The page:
In Case You Missed It
First of all, I want to thank everyone who took the time to fill out the survey last weekend. I really enjoyed reading your responses and will make sure to implement as many of the suggestions as possible. We'll also try to write about many of the investment topics that you requested, so in that vein, today I'm pulling an article out of the archives that answers a question that was asked several times on the survey: How do you invest during a recession? Timothy Lutts wrote an excellent piece about this last January, yes a whole 13 months ago (long before anyone officially declared that we are in a recession), and I dug it out to share with you again here.
"Recessions, defined technically as two or more successive quarters of negative real economic growth, and officially (by the National Bureau of Economic Research) as "a significant decline in economic activity spread across the economy, lasting more than a few months," are natural, particularly for a mature economy such as ours.
"Our current slowdown was initiated by the ending of the housing boom and the resulting evaporation of easy credit. The reverberations from that have affected lenders of all sorts and, in turn, affected most consumers, who suddenly feel they have less to spend.
"If you want to blame somebody for the current situation you can blame any combination of the following.
"A. The Chinese, and their growing appetite for food and fuel
"B. The politicians and lobbyists responsible for the ethanol legislation
"C. The oil-producing states of the Middle East
"D. The environmentalists who've blocked drilling in the Arctic National Wildlife Refuge
"E. The automotive manufacturers who continue to sell us gas-guzzlers
"F. The "predatory" lenders who misled "innocent" borrowers
"G. The lying homebuyers who borrowed more than they could pay back
"H. The baby-boomers who drove real estate prices higher and higher over the past four decades in their quest to have it all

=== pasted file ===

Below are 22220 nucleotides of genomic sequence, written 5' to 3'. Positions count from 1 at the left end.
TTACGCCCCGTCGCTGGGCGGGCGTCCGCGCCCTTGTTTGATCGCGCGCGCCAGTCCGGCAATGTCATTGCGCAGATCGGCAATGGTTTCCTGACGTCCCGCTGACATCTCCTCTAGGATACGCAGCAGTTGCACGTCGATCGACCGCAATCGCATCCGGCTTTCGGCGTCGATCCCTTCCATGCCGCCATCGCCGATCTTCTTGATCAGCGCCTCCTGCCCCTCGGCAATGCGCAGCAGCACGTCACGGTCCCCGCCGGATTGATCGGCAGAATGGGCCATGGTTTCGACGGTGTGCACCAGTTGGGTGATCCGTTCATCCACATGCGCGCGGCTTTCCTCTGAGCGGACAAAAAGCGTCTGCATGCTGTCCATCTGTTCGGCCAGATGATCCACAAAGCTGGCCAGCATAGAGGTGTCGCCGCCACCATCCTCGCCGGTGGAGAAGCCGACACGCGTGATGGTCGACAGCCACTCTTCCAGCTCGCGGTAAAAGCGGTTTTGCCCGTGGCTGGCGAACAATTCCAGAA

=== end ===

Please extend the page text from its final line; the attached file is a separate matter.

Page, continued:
"I. The folks who won World War II and came home and had all those babies!
"Well, that last one may be going a bit far. My point is that the situation is multifaceted. There is no one culprit, and there is no one solution.
"Eventually, however, when real estate prices fall low enough, the patient value-oriented souls who've been waiting for bargains will come out of the woodwork and start buying. They'll buy individual houses, apartment buildings, entire condominium projects and more. Downtrends will end. The recession will end. And the U.S. of A. will return to its pattern of slow growth.
"But should you wait until then before you invest?
"No, as I explain below.
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"One of the most common mistakes made by individual investors is assuming that stocks follow the news, and that by logically analyzing and reacting to the goings-on in the world, they can make money.
"The truth, however, is different.
All stocks trade on expectations of the future.
"When newbies buy a stock based on a favorable press release and pop a stock up for the day, who's selling to them? The experts, who quietly accumulated their positions in the weeks and months before the announcement.
"Similarly, when a stock is trending down for no obvious reason, it's because savvy investors are looking ahead and perceiving (most commonly) that earnings growth in the future will not be as good as expected. That's the situation today.
"Knowing this, do you closely follow the economic news to determine when the recession will be over before you invest? Or do you watch the charts to determine when the market downtrend has ended?
"Answer: You remember the immortal words of Jesse Livermore, who wrote, "Markets are never wrong; opinions are." And you watch the charts!